Zong!, then, is an extended exploration of just how inadequate the court decision’s language is to what NourbeSe Philip rightly believes is the essence of the story the decision actually, though sub silentio, embodies. The book is also an exergonic excavation, and an expansive expose, experimental exposition, extractive expropriation, extraordinary expatiation, and exemplary expedition as well.

The first part of Zong! contains 32 one or two page poems, each of which consists of words taken from the court decision. Typically, words are spread all about the page, usually in an arranged fashion but forsaking the tyranny of the left margin or stanzas. Here’s an example (please click image to enlarge in a new window):

This poem uses common poetic devices – repetition, line breaks, word arrangements – to marvelous effect. The repeating of the phrase “suppose the law” and the word “not” neatly frames both the ideal and the reality in this particular court’s failure – and perhaps the failure of much of law in general – to address central truths. I also love how the blank zone in the center of this poem creates a space for the words in the two columns to resonate-volley between each other. That space also gives room for thoughts and ideas to grow and bounce about in the mind of the reader.

After these shorter poems, Zong! becomes something altogether different. Having exhausted her poetic possibilities using the words of the court decision, NourbeSe Philip decided to use that source material as a lexical storehouse, breaking up the court’s words to form – anagram style – multitudes of other words. It is these new words which are used in the book’s longer poems.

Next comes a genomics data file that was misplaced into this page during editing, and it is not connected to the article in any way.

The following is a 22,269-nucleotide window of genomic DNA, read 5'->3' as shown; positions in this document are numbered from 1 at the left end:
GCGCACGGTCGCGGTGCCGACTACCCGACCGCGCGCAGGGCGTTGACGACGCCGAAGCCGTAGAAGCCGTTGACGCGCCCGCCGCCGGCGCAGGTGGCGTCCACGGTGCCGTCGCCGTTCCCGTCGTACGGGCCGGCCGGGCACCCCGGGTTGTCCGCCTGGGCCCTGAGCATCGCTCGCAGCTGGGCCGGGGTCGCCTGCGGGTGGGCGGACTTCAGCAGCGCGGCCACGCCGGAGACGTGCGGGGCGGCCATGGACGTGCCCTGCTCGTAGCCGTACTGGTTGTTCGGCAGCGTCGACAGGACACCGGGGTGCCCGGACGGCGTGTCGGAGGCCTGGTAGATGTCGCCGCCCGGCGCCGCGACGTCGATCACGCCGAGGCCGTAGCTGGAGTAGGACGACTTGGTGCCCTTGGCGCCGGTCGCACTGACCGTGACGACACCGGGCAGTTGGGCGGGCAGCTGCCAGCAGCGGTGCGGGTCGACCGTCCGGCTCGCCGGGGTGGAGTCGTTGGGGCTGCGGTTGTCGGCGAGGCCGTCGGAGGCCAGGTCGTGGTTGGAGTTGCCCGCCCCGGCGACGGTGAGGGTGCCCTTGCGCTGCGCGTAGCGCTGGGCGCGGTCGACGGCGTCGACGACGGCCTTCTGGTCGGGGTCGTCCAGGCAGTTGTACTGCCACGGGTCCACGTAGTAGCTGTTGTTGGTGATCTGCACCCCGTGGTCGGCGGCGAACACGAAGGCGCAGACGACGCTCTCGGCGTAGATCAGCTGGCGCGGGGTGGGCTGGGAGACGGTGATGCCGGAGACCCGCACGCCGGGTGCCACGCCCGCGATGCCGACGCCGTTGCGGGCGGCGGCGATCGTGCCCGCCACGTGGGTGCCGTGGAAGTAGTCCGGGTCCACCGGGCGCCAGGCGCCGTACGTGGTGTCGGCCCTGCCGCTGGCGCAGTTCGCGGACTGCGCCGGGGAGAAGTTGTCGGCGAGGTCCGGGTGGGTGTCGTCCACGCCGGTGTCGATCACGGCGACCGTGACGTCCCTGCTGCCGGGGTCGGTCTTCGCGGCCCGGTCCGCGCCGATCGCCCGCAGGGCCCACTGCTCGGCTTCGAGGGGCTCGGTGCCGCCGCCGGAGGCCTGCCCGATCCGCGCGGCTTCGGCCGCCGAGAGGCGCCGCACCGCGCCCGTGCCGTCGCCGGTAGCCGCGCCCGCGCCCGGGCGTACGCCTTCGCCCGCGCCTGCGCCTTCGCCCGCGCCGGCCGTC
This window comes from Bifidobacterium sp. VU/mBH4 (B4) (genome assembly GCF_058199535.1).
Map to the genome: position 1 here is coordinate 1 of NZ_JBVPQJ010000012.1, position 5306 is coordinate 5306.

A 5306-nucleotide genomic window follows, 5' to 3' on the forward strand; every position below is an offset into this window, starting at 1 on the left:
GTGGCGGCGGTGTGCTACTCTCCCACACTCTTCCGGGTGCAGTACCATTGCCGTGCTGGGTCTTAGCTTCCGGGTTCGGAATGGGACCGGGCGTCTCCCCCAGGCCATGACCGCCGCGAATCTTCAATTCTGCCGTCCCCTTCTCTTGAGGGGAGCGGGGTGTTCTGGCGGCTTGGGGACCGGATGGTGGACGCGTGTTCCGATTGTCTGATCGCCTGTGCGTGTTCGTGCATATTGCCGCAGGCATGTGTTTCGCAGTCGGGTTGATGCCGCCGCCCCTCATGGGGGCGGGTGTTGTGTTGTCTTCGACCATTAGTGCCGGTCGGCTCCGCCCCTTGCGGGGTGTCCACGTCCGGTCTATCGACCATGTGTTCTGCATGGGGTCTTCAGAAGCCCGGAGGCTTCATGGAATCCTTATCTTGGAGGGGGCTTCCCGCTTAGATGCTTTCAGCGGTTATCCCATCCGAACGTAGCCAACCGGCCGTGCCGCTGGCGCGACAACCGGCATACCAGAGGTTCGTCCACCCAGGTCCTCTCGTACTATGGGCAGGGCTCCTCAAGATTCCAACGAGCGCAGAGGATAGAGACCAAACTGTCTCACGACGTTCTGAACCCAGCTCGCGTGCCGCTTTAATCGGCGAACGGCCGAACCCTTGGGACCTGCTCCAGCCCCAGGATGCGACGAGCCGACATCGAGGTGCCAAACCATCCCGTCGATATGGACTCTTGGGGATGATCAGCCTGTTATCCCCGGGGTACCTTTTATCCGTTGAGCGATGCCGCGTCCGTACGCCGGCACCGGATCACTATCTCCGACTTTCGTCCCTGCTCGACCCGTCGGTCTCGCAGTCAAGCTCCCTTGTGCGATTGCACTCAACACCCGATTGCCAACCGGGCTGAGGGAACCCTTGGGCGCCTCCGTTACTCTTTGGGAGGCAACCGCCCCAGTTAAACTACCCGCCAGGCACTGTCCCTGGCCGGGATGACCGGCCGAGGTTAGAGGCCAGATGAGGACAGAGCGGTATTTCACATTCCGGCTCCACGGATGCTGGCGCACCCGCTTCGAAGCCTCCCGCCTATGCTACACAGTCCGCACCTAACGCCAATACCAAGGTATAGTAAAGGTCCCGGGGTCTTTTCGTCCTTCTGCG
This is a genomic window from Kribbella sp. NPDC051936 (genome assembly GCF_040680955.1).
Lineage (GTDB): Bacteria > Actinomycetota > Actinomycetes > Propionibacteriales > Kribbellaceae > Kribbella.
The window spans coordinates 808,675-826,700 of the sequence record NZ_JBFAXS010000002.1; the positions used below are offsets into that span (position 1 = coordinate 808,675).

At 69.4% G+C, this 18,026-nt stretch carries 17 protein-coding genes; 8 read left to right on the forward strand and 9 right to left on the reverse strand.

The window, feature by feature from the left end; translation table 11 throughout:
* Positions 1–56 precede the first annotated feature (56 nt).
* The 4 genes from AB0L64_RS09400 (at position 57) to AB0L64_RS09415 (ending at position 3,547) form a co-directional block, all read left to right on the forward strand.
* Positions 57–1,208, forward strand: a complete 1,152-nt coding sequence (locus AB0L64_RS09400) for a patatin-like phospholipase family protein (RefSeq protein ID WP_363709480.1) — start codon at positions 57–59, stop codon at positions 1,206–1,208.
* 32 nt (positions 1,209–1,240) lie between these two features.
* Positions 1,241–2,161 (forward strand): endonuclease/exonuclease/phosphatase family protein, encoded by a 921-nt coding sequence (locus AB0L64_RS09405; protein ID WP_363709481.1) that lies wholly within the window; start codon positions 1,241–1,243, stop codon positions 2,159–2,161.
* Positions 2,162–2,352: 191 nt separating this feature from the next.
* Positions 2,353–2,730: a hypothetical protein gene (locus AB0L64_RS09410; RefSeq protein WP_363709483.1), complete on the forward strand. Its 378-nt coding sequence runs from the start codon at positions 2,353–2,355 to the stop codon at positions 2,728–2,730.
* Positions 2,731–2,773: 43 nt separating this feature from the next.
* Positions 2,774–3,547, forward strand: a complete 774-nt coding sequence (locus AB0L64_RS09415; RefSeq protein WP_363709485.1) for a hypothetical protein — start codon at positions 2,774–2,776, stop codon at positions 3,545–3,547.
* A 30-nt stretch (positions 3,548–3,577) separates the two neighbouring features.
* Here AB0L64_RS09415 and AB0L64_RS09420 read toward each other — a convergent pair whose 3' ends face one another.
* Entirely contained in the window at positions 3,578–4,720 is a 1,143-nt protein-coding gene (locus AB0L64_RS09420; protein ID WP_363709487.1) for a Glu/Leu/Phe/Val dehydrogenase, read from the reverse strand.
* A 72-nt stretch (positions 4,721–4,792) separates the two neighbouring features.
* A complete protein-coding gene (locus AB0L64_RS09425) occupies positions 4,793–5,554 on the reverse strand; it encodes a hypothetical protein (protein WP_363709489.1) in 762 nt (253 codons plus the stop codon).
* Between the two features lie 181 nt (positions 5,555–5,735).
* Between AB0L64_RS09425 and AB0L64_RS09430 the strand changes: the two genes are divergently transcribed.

In forming these new words, NourbeSe Philip’s imagination knows few bounds. Lists included as appendices show words from more than a dozen languages, as well as long lists of animals, crew members, food, and the like, all of which she poetically imagines being on or used on the slave ship.

But even with these made-words, the story still cannot be told. The longer poems contain no clear narrative. In fact, in the final couple of long-poems, the new-words often break apart themselves, with letters and phonemes separated by blank space, a line break, or both. Here, as an example, is one of the approximately 45 pages of the section titled “Ferrum” (again, please click on image to enlarge into a new window):

The breaking up of words, of course, emphasizes their thinginess, and gives the reader plenty of opportunities to fill in the blanks, to make her or his own words and meanings. On my poetic-dime, it’s tough to imagine a better combination than foregrounded lexical surfaces with indeterminate sense.

All the constructed and broken up words also reflect the extent to which NourbeSe Philip explored the potential of her source material. The book’s end-note, a combination diary, philosophic meditation, and explication of the work, indicates that she worked for years on the Zong! project. I deeply respect such sustained attention, both in lawyers and poets.

End note: Penn Sound includes a file (click this sentence to go to it) of NourbeSe Philip reading a number of poems from Zong!.


Lemon Hound said...

Thanks for this, Steven. I didn't know about the readings on Penn Sound.

Steven Fama said...

You are most welcome, Lemon H., and I'm happy to have been a bit of help. Happy also, of course, to have been able to share something about Zong!.